SANTA CRUZ, Calif. — A “holy grail” blood test that can diagnose any type of cancer years before symptoms appear could be on the horizon. Scientists from UC Santa Cruz have discovered a protein released in the early stages of the disease, when tumors are most curable.
This key genetic change alters a patient’s RNA “dark matter” — creating a previously undiscovered biomarker in the genome which doctors can spot. Researchers say a gene named KRAS produces this protein, adding that it’s the most frequent mutation across all tumors, including lung, bowel, and pancreatic cancer.
The breakthrough offers hope of a simple screening program for at-risk individuals, such as older or genetically susceptible people. It would work by looking for chemical changes in fragments of genetic code that leak from tumors into the bloodstream.
“The sooner you detect that someone has cancer, the more likely they will be to survive through treatment and surgery,” says lead author Dr. Daniel Kim in a media release.
“Millions of people die from cancer every year around the world, and there is an urgent need to develop highly sensitive and specific diagnostic tests that enable cancer early detection, before it has spread to other parts of the body.”
What does KRAS do?
The KRAS gene regulates RNA (ribonucleic acid), molecules that “translate” instructions encoded in our DNA. Lab experiments found cancer-triggering variants wrongly activate others that doctors can detect in the blood through genetic sequencing.
Dr. Kim believes it is a very promising tool for diagnosing cancer in its earliest stages. Scientists could accomplish this using a minimally invasive technique called liquid biopsy, rather than traditional tumor tissue surgeries.
Some tumors shed DNA into the blood long before a person starts experiencing symptoms. According to the American Cancer Society, 1.9 million people in the United States received a cancer diagnosis in 2021. Over 600,000 died from the disease.
In Petri dishes, the researchers introduced mutant KRAS genes into healthy lung cells, pushing them into a cancerous state. They then performed RNA sequencing using several different methods. Computer simulations identified prevalent RNA compared to control cells.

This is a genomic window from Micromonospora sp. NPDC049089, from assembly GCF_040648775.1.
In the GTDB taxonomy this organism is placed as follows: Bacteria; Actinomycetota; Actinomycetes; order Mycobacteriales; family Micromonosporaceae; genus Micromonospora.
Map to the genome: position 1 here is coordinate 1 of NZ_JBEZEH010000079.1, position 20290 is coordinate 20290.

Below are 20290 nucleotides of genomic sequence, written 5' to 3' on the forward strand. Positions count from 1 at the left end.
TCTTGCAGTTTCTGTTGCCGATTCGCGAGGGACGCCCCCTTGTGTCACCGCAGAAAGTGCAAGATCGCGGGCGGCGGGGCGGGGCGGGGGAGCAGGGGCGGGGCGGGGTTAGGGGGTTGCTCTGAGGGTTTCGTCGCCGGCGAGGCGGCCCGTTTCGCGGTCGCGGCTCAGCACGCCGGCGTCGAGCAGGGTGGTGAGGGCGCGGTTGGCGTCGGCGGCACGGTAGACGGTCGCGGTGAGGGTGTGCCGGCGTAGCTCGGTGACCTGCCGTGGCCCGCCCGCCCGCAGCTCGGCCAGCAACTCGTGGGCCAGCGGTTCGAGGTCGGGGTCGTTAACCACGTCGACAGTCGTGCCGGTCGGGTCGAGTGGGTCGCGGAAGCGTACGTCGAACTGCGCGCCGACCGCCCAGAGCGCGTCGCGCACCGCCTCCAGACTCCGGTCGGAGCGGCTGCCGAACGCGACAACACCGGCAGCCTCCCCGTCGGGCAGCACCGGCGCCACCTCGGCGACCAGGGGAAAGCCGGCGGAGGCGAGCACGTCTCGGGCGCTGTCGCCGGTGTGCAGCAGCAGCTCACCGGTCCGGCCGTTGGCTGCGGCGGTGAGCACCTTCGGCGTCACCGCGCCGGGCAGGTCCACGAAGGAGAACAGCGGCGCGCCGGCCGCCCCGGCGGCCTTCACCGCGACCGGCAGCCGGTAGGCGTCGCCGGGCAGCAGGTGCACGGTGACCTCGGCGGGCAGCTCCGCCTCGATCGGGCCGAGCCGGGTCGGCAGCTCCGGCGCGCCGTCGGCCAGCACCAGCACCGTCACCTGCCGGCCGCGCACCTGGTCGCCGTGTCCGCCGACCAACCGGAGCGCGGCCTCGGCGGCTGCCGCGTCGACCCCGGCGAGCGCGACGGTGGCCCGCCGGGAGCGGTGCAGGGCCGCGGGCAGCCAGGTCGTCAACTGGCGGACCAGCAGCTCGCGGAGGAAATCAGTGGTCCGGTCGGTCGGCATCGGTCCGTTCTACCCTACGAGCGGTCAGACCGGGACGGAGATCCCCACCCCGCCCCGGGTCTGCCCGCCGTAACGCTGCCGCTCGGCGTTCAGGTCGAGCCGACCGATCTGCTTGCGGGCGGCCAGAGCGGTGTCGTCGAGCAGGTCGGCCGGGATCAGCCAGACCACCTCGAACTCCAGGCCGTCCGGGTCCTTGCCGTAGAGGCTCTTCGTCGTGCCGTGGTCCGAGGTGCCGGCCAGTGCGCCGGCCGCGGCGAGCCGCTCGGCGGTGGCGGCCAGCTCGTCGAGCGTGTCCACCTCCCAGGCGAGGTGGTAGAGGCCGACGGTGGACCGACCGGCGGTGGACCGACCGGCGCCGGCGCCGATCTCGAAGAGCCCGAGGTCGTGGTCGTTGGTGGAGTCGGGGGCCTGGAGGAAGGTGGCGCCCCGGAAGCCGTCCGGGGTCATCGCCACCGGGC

Additional epigenomic profiling looked at how genes turn on or off without changes to the DNA sequence itself. Other tests identified which RNA strands are packaged into extracellular vesicles and preferentially secreted from cancerous cells affected by mutant KRAS.
“We were in an interdisciplinary environment that really encouraged us to think about RNA and cancer in a different way,” notes first author Roman Reggiardo, a PhD candidate in Dr Kim’s lab.
Designing a one-size-fits-all test for cancer
The researchers plan to confirm the results by analyzing blood samples from lung cancer patients. They hope to develop a test that could detect these RNA signatures as biomarkers for the early diagnosis of the disease. Additionally, they anticipate this work leading to a framework for developing an RNA liquid biopsy platform for multi-cancer early detection.
“Now that we know the RNA signatures of this very early event in cancer, this will help us develop new methods for cancer early detection, which will hopefully help save a lot of people’s lives in the future,” Kim says.
Scientists consider a one-size-fits-all test the “holy grail” of cancer research. It would augment rather than replace screening programs currently run by government health agencies, such as those for breast and cervical cancer.
It could also be particularly effective at finding tumors that can be difficult to identify early on, such as those of the bowel, lung, pancreas, throat, and ovaries.
The study is published in the journal Cell Reports.
South West News Service writer Mark Waghorn contributed to this report.